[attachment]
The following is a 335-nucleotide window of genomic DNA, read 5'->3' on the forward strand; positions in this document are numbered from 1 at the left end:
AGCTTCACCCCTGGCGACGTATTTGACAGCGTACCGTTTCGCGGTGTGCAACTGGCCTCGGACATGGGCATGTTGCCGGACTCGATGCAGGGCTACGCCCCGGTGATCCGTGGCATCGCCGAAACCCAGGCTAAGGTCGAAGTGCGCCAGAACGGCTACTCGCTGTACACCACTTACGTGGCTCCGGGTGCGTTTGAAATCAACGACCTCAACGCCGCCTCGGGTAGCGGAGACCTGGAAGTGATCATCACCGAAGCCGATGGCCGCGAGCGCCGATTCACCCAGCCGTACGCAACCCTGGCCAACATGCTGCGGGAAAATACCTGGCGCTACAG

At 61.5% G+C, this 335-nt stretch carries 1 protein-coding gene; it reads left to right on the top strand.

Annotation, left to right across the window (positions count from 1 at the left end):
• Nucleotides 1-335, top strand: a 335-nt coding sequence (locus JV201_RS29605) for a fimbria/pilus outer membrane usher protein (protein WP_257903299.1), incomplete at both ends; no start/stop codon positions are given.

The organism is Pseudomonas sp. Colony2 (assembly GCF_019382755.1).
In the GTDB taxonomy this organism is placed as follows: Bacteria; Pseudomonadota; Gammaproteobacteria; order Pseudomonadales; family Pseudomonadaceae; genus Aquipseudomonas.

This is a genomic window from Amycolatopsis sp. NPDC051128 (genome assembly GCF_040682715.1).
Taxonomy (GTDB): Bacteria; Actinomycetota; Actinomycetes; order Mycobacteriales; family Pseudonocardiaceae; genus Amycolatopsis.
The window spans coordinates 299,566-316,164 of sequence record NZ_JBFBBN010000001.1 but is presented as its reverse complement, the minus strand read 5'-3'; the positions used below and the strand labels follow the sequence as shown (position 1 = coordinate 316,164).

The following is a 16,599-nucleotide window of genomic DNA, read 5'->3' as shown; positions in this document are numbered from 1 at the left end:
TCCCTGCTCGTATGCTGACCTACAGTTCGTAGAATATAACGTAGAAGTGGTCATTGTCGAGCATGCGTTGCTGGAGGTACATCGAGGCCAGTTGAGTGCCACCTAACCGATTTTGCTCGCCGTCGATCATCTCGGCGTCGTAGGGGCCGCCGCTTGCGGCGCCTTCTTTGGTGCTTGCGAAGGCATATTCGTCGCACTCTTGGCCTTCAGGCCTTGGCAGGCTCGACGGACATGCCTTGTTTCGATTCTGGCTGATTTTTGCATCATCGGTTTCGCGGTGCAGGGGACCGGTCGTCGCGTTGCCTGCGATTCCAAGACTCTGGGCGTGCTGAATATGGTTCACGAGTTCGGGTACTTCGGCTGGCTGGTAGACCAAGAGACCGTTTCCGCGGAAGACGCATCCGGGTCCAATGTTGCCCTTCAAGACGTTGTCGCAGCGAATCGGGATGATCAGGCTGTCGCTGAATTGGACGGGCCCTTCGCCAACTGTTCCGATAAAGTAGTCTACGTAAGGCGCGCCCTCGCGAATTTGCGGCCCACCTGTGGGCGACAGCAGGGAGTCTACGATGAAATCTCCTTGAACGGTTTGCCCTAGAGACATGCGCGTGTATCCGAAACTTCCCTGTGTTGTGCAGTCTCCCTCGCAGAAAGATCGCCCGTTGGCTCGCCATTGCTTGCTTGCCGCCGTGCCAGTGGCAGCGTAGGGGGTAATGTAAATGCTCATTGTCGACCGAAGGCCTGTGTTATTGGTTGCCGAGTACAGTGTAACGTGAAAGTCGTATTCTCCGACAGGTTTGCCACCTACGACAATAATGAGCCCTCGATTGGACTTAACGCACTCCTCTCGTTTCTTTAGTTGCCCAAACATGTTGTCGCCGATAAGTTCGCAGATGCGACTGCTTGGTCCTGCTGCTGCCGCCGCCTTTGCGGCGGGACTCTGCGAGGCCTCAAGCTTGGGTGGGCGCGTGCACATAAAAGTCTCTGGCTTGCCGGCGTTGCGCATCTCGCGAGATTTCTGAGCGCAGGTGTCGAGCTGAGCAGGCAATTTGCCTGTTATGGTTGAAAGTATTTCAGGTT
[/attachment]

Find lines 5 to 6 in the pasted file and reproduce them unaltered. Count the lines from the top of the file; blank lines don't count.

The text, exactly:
• Nucleotides 1-335, top strand: a 335-nt coding sequence (locus JV201_RS29605) for a fimbria/pilus outer membrane usher protein (protein WP_257903299.1), incomplete at both ends; no start/stop codon positions are given.

The organism is Pseudomonas sp. Colony2 (assembly GCF_019382755.1).